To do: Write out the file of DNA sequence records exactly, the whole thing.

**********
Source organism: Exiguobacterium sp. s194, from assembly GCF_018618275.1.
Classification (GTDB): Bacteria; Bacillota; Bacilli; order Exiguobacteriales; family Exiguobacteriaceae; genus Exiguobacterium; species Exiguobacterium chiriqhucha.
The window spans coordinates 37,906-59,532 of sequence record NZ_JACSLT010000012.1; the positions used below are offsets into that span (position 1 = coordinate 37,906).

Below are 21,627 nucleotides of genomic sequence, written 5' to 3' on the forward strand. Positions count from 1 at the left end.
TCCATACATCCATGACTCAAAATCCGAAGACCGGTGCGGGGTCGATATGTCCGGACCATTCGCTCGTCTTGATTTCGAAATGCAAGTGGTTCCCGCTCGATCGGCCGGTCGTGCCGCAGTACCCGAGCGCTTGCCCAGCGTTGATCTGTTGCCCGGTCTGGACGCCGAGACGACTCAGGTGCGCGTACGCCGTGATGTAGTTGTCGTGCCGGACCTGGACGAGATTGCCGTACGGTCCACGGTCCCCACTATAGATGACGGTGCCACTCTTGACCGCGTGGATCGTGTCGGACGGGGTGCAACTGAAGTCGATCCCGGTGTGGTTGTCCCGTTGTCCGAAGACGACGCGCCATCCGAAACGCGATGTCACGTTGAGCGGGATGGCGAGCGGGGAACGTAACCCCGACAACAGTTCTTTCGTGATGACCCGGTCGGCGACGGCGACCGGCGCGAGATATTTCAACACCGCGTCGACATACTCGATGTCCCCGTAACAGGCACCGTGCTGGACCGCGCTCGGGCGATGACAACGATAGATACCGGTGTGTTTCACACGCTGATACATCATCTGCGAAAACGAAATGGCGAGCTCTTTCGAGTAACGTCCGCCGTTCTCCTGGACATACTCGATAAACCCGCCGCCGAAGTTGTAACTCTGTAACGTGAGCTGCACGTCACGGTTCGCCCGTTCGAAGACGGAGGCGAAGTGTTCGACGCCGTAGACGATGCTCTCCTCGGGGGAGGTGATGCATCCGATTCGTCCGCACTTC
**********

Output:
Source organism: Exiguobacterium sp. s194, from assembly GCF_018618275.1.
Classification (GTDB): Bacteria; Bacillota; Bacilli; order Exiguobacteriales; family Exiguobacteriaceae; genus Exiguobacterium; species Exiguobacterium chiriqhucha.
The window spans coordinates 37,906-59,532 of sequence record NZ_JACSLT010000012.1; the positions used below are offsets into that span (position 1 = coordinate 37,906).

Below are 21,627 nucleotides of genomic sequence, written 5' to 3' on the forward strand. Positions count from 1 at the left end.
TCCATACATCCATGACTCAAAATCCGAAGACCGGTGCGGGGTCGATATGTCCGGACCATTCGCTCGTCTTGATTTCGAAATGCAAGTGGTTCCCGCTCGATCGGCCGGTCGTGCCGCAGTACCCGAGCGCTTGCCCAGCGTTGATCTGTTGCCCGGTCTGGACGCCGAGACGACTCAGGTGCGCGTACGCCGTGATGTAGTTGTCGTGCCGGACCTGGACGAGATTGCCGTACGGTCCACGGTCCCCACTATAGATGACGGTGCCACTCTTGACCGCGTGGATCGTGTCGGACGGGGTGCAACTGAAGTCGATCCCGGTGTGGTTGTCCCGTTGTCCGAAGACGACGCGCCATCCGAAACGCGATGTCACGTTGAGCGGGATGGCGAGCGGGGAACGTAACCCCGACAACAGTTCTTTCGTGATGACCCGGTCGGCGACGGCGACCGGCGCGAGATATTTCAACACCGCGTCGACATACTCGATGTCCCCGTAACAGGCACCGTGCTGGACCGCGCTCGGGCGATGACAACGATAGATACCGGTGTGTTTCACACGCTGATACATCATCTGCGAAAACGAAATGGCGAGCTCTTTCGAGTAACGTCCGCCGTTCTCCTGGACATACTCGATAAACCCGCCGCCGAAGTTGTAACTCTGTAACGTGAGCTGCACGTCACGGTTCGCCCGTTCGAAGACGGAGGCGAAGTGTTCGACGCCGTAGACGATGCTCTCCTCGGGGGAGGTGATGCATCCGATTCGTCCGCACTTC